On February 8, in broad daylight, David Joseph was shot and killed by Geoffrey Freeman, who was an Austin police officer at the time. Joseph was unarmed, completely naked, and high: an autopsy found traces of “antihistamine, marijuana, and Xanax” in his system. In Freeman’s statement immediately following the incident, he recalled issuing a set of commands to Joseph, and then the seventeen-year-old charged at the officer. Freeman shot Joseph twice and killed him, saying he feared for his life and was following department training.
A naked, unarmed teenager on a bunch of downers might not seem like a lethal threat, but a civilian review of the internal investigation does show why Freeman might have thought he was following his training, even if the department’s policy says otherwise. The Citizen Review Panel report found that a trainer at the Austin Police Training Academy didn’t emphasize de-escalation techniques.
The report quotes the unnamed trainer as saying, “Here in Texas, here in APD, we don’t have a duty to retreat, and we are not asking our officers to retreat all the way out the door and get back in their cars and go home.” He adds that officers “need to take some kinda action” and that de-escalation is up to the an officer’s discretion. “I can understand why he (Freeman) did that,” the report quotes.
The citizens panel has recommended the trainer be removed from the Austin Police Training Academy. The damage, however, is already done. Joseph is dead. And the trainer has been a part of APD for fourteen years and training cadets in Austin for a decade. The report went as far as to say that the trainer’s mindset “will likely propagate to new recruits that de-escalation need not be part of the tool-kit of new officers.”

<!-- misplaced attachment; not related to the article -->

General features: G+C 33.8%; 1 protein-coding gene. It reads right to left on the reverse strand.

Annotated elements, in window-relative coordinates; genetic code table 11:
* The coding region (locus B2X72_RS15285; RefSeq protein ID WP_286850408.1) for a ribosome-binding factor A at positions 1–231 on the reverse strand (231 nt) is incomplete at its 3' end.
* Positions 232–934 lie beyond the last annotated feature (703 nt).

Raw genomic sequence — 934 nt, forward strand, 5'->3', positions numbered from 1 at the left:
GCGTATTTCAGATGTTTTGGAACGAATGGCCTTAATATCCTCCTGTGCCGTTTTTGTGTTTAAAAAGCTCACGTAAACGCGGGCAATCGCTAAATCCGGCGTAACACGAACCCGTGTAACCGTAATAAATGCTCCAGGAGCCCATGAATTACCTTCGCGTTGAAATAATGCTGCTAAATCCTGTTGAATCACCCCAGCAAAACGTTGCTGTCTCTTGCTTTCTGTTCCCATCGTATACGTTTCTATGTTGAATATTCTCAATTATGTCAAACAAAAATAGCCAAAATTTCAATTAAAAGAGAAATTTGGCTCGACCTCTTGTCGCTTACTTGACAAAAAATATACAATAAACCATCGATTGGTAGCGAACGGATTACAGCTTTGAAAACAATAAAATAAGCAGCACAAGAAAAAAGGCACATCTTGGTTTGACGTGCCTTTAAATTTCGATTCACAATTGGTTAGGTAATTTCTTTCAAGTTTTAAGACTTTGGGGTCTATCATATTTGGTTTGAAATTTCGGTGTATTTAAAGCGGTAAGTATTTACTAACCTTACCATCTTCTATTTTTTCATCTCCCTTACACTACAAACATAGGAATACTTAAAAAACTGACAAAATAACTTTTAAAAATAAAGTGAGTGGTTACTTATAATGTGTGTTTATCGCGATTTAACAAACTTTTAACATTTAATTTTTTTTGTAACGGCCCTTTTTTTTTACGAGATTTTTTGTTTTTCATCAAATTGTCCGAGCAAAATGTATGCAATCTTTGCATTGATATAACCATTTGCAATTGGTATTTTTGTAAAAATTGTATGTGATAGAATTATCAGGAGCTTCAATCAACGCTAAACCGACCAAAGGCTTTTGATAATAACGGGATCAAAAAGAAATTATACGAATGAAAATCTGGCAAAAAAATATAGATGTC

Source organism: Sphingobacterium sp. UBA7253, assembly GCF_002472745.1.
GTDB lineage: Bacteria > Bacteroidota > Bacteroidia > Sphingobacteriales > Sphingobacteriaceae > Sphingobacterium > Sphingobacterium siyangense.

The officer was fired last week, and Austin’s Police Chief Art Acevedo laid out four department policies that Freeman violated in the fatal shooting: Response to Resistance; Determining the Objective Reasonableness of Force; Substance Induced Excited Delirium; and Neglect of Duty. In a nine-page memo, Acevedo wrote that Freeman failed to wait for backup when he was aware more officers were going to arrive on the scene. Acevedo continued on, saying “no one was under a threat of imminent harm of suffering serious bodily injury or death by Mr. Joseph.” Acevedo said Freeman waited about 6.7 seconds to shoot Joseph, and that backup came less than two minutes later.
If Freeman would have waited or properly de-escalated this situation, it all could have been different. But the trainer’s blasé attitude towards de-escalating situations seems to add to the idea that officers are ill equipped to respond any time they feel threatened in the least. Breaking the law or disobeying police shouldn’t lead to a death sentence, but too often it does. Sandra Bland was pulled from her car by an officer during a routine traffic stop, and days later she was found dead in a jail cell. Tamir Rice, a twelve-year-old, was killed by police while he was playing with a toy gun.
A the New York Times noted, at a policing conference in February, Dallas Police Chief David O. Brown hinted that officers often don’t know how to respond. “Sometimes it seems like our young officers want to get into an athletic event with people they want to arrest,” he said. “They have a ‘don’t retreat’ mentality. They feel like they’re warriors and they can’t back down when someone is running from them, no matter how minor the underlying crime is.” In Freeman’s case, that extended beyond “young” officers: he was an eleven-year APD veteran at the time of the shooting.
According to the New York Times, new officers throughout the country, on average, spend 58 hours on firearms training, another 49 on defensive tactics, but only eight hours on de-escalation. From that data, and the revelation from the Citizen Review Panel, it doesn’t seem that de-escalation techniques are among most police department’s top priorities. That’s troubling. American citizens’ safety is at risk if police aren’t concerned with your well being if you commit petty crimes.
Police officers put their life on the line daily. That’s frightening, but that shouldn’t give officers to shoot anytime they are uneasy or scared. Without proper training, the stakes are much more dire than pretty much every other job out there. It’s an officer’s responsibility to make sure every party walks away alive if possible, but if their training doesn’t reflect that, it’s hard to understand how that’s possible.
Editor’s note: The name of this article has been edited for clarity.